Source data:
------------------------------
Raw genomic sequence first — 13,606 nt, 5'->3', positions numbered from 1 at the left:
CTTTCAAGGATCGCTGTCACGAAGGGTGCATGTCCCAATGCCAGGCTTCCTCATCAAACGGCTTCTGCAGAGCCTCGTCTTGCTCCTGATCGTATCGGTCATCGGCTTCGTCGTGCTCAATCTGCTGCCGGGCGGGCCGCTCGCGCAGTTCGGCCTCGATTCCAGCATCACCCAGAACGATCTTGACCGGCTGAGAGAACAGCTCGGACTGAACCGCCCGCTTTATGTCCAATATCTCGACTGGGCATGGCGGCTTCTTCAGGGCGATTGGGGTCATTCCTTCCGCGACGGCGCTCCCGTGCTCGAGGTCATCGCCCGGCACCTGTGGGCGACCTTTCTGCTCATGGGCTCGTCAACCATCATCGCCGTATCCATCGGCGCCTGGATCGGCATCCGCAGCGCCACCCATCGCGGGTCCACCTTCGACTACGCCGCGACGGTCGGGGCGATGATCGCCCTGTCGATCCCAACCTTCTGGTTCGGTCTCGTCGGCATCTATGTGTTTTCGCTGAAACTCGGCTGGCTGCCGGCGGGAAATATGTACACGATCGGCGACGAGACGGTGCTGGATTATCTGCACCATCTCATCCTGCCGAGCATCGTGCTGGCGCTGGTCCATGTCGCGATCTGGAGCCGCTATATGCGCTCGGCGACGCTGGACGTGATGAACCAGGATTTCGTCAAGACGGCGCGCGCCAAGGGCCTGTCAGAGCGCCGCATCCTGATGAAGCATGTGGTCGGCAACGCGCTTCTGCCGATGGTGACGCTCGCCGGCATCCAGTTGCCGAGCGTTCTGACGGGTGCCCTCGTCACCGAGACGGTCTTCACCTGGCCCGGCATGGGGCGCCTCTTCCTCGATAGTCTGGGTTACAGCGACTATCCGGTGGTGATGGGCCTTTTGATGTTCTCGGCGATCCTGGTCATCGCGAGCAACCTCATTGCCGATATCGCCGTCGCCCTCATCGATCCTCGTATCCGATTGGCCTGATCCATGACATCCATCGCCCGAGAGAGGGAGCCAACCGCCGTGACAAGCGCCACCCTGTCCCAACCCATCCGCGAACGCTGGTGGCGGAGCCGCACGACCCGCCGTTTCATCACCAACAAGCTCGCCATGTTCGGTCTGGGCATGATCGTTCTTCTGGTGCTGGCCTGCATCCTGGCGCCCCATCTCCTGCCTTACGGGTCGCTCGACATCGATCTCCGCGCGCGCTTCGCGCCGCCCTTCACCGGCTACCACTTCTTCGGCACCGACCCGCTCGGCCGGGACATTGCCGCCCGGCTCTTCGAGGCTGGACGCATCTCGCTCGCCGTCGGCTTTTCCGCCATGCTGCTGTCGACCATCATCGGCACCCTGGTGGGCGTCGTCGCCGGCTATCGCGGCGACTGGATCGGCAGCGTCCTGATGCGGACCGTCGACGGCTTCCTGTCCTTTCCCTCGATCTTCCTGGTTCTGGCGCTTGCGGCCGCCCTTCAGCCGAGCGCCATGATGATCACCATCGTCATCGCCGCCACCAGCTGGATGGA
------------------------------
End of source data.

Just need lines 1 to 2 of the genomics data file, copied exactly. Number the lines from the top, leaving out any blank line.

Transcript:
Raw genomic sequence first — 13,606 nt, 5'->3', positions numbered from 1 at the left:
CTTTCAAGGATCGCTGTCACGAAGGGTGCATGTCCCAATGCCAGGCTTCCTCATCAAACGGCTTCTGCAGAGCCTCGTCTTGCTCCTGATCGTATCGGTCATCGGCTTCGTCGTGCTCAATCTGCTGCCGGGCGGGCCGCTCGCGCAGTTCGGCCTCGATTCCAGCATCACCCAGAACGATCTTGACCGGCTGAGAGAACAGCTCGGACTGAACCGCCCGCTTTATGTCCAATATCTCGACTGGGCATGGCGGCTTCTTCAGGGCGATTGGGGTCATTCCTTCCGCGACGGCGCTCCCGTGCTCGAGGTCATCGCCCGGCACCTGTGGGCGACCTTTCTGCTCATGGGCTCGTCAACCATCATCGCCGTATCCATCGGCGCCTGGATCGGCATCCGCAGCGCCACCCATCGCGGGTCCACCTTCGACTACGCCGCGACGGTCGGGGCGATGATCGCCCTGTCGATCCCAACCTTCTGGTTCGGTCTCGTCGGCATCTATGTGTTTTCGCTGAAACTCGGCTGGCTGCCGGCGGGAAATATGTACACGATCGGCGACGAGACGGTGCTGGATTATCTGCACCATCTCATCCTGCCGAGCATCGTGCTGGCGCTGGTCCATGTCGCGATCTGGAGCCGCTATATGCGCTCGGCGACGCTGGACGTGATGAACCAGGATTTCGTCAAGACGGCGCGCGCCAAGGGCCTGTCAGAGCGCCGCATCCTGATGAAGCATGTGGTCGGCAACGCGCTTCTGCCGATGGTGACGCTCGCCGGCATCCAGTTGCCGAGCGTTCTGACGGGTGCCCTCGTCACCGAGACGGTCTTCACCTGGCCCGGCATGGGGCGCCTCTTCCTCGATAGTCTGGGTTACAGCGACTATCCGGTGGTGATGGGCCTTTTGATGTTCTCGGCGATCCTGGTCATCGCGAGCAACCTCATTGCCGATATCGCCGTCGCCCTCATCGATCCTCGTATCCGATTGGCCTGATCCATGACATCCATCGCCCGAGAGAGGGAGCCAACCGCCGTGACAAGCGCCACCCTGTCCCAACCCATCCGCGAACGCTGGTGGCGGAGCCGCACGACCCGCCGTTTCATCACCAACAAGCTCGCCATGTTCGGTCTGGGCATGATCGTTCTTCTGGTGCTGGCCTGCATCCTGGCGCCCCATCTCCTGCCTTACGGGTCGCTCGACATCGATCTCCGCGCGCGCTTCGCGCCGCCCTTCACCGGCTACCACTTCTTCGGCACCGACCCGCTCGGCCGGGACATTGCCGCCCGGCTCTTCGAGGCTGGACGCATCTCGCTCGCCGTCGGCTTTTCCGCCATGCTGCTGTCGACCATCATCGGCACCCTGGTGGGCGTCGTCGCCGGCTATCGCGGCGACTGGATCGGCAGCGTCCTGATGCGGACCGTCGACGGCTTCCTGTCCTTTCCCTCGATCTTCCTGGTTCTGGCGCTTGCGGCCGCCCTTCAGCCGAGCGCCATGATGATCACCATCGTCATCGCCGCCACCAGCTGGATGGA